Today's post is by Lori Woodward, regular contributing writer for FineArtViews. She has been a member of the Putney Painters since 2004, a small invitational group of painters who are mentored by Richard Schmid and Nancy Guzik. You should submit an article and share your views as a guest author by clicking here.
I spoke at the annual Oil Painters of America show and conference in June '12. I began the talk by asking how many listeners had applied the law of supply and demand to their art marketing plans. Only 3 people raised their hands, and know what? All three were magazine sales and ad directors.
The Law of Supply and Demand is a time-tested precept for marketing and sales for just about everything that consumers buy and acquire, and yet, this "law" is ignored by the majority of artists and galleries. I believe that it's an important concept to apply to your art sales and marketing efforts, whether you sell someone else's artwork or your own.
Before I get started with further explanation, I'd like to say to those who sell by painting small unframed paintings on a daily or weekly basis - it's OK to do this. The very fact that your supply is ample - for the most part means you will sell for lower prices. One of the precepts of the law of S&D is that the higher the supply, the lower the price. If you're a prolific painter, and you have dozens of pieces for sale at one time, it's difficult to get really big bucks for those artworks. Why? Because there is not incentive to pay a lot when there are many ways and places to get those works.
In the next post (probably next week), I'll discuss ways to keep your supply low and increase demand while continuing to paint as much as you like. Hint: this means taking care to introduce your work a couple at a time and then work at selling those. When they sell, introduce more of your work. I don't advise putting all of your available work on your website. Yeah, I know... you're thinking that you might find a buyer if you post them all - and you might, but serious collectors are going to think that you offer nothing special or unique.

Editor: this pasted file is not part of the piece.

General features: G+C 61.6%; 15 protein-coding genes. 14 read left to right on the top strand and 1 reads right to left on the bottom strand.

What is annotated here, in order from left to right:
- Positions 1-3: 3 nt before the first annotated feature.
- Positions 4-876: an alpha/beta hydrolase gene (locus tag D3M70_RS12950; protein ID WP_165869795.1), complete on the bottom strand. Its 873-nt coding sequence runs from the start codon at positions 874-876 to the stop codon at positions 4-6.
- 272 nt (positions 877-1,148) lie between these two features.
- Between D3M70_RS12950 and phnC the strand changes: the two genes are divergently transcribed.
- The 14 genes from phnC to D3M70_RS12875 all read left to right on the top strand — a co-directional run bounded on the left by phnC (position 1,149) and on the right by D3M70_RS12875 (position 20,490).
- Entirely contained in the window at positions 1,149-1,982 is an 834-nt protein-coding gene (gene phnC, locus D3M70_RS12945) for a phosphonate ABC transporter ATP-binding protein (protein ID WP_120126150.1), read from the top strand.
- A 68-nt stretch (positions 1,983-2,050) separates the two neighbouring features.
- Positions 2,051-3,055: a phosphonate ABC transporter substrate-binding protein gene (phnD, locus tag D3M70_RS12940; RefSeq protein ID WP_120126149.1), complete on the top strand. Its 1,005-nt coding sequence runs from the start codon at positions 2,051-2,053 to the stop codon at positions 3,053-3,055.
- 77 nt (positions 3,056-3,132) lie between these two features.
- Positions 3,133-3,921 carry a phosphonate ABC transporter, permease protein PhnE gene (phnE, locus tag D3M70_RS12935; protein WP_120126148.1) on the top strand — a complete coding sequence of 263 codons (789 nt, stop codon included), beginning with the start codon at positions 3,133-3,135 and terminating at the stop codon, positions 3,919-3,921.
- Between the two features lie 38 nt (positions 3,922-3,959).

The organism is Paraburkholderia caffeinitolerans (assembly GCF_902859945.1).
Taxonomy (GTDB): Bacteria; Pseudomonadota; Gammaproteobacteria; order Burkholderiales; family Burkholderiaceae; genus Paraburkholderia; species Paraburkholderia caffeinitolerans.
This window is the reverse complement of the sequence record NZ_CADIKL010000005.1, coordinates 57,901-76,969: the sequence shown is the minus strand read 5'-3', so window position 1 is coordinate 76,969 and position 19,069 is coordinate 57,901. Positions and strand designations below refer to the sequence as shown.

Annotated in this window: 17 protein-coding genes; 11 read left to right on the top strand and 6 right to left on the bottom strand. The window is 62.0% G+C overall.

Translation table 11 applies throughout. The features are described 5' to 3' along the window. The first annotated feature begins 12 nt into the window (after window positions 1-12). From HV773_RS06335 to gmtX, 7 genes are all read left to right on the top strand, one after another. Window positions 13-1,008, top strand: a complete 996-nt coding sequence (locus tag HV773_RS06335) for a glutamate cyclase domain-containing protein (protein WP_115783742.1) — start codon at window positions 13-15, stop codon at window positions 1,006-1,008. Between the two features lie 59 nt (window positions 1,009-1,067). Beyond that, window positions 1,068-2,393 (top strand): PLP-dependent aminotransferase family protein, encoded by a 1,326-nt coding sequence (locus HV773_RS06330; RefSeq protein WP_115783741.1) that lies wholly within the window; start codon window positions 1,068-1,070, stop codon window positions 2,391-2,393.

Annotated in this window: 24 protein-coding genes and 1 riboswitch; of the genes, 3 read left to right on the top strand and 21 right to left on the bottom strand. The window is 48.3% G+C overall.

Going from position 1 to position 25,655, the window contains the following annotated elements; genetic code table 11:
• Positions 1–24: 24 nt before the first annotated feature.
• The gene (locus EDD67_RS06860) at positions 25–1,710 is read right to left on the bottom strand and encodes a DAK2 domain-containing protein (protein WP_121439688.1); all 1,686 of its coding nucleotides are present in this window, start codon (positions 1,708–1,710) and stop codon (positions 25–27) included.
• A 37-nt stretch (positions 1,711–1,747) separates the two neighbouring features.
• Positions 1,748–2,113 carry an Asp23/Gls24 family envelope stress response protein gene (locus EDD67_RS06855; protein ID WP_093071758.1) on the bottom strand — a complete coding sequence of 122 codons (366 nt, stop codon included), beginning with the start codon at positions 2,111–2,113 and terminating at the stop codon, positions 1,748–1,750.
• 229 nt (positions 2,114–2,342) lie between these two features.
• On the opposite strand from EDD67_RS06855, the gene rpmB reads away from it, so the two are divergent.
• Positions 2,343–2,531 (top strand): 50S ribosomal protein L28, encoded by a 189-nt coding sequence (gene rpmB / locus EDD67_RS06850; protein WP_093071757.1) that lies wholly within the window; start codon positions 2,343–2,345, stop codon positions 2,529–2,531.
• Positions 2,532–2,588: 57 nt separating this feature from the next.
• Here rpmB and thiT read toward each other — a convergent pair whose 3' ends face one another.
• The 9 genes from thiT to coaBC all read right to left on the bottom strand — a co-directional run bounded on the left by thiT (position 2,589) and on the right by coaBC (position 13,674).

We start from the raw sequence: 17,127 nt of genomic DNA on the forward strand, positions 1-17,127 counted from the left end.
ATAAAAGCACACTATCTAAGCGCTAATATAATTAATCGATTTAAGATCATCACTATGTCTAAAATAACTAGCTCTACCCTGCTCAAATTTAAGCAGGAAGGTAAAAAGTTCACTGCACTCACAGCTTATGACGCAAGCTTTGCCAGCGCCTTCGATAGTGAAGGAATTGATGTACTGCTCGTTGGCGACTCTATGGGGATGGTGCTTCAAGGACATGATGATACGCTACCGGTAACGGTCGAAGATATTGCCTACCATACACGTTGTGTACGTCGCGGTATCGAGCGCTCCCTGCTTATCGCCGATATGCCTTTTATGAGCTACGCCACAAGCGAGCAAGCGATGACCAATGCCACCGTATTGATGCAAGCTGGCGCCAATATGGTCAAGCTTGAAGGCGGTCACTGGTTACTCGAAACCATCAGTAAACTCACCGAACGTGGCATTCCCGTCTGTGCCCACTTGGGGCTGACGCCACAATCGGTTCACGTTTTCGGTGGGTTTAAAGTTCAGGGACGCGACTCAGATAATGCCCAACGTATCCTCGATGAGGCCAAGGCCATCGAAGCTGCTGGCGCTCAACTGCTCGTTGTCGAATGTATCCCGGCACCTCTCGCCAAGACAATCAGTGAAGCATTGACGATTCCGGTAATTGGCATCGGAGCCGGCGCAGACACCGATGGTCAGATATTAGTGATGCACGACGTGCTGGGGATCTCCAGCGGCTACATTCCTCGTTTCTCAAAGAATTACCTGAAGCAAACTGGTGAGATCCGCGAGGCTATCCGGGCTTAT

How Does the Law of Supply and Demand work for artists?
Last week, I bought a small watercolor, done by a deceased artist, William Paskell (1866-1951). Framed, it was only $165.00. He is highly collected, but even though he's been dead for quite awhile, his work remains "easy to acquire" because he was such a prolific painter. He had a large family and even painted under a few other names so that he could produce and sell more work. His bio states that having so much work on the market all the time kept his prices low for the remainder of his life. He was a great artist! His contemporary artist friends were less prolific and painted large pieces for annual salons - while selling their smaller studies to the industrialists and wealthy clients who bought the large paintings.
Again, I'm not saying that painting and selling a plethora of works is a bad thing. What I am suggesting is that top collectors will not take interest in your work (no matter how good it is) if there is too much available "all the time".
For the point of this post, I'm going to assume that your work is truly amazing and professional. Having said that, let's say you've developed an individual style that collectors can recognize from across the room. You've got a body of work to begin to sell in the current year... ready to go! Let's say you've got about 20 works, various sizes and you've got your pricing worked out (usually by the size of the painting).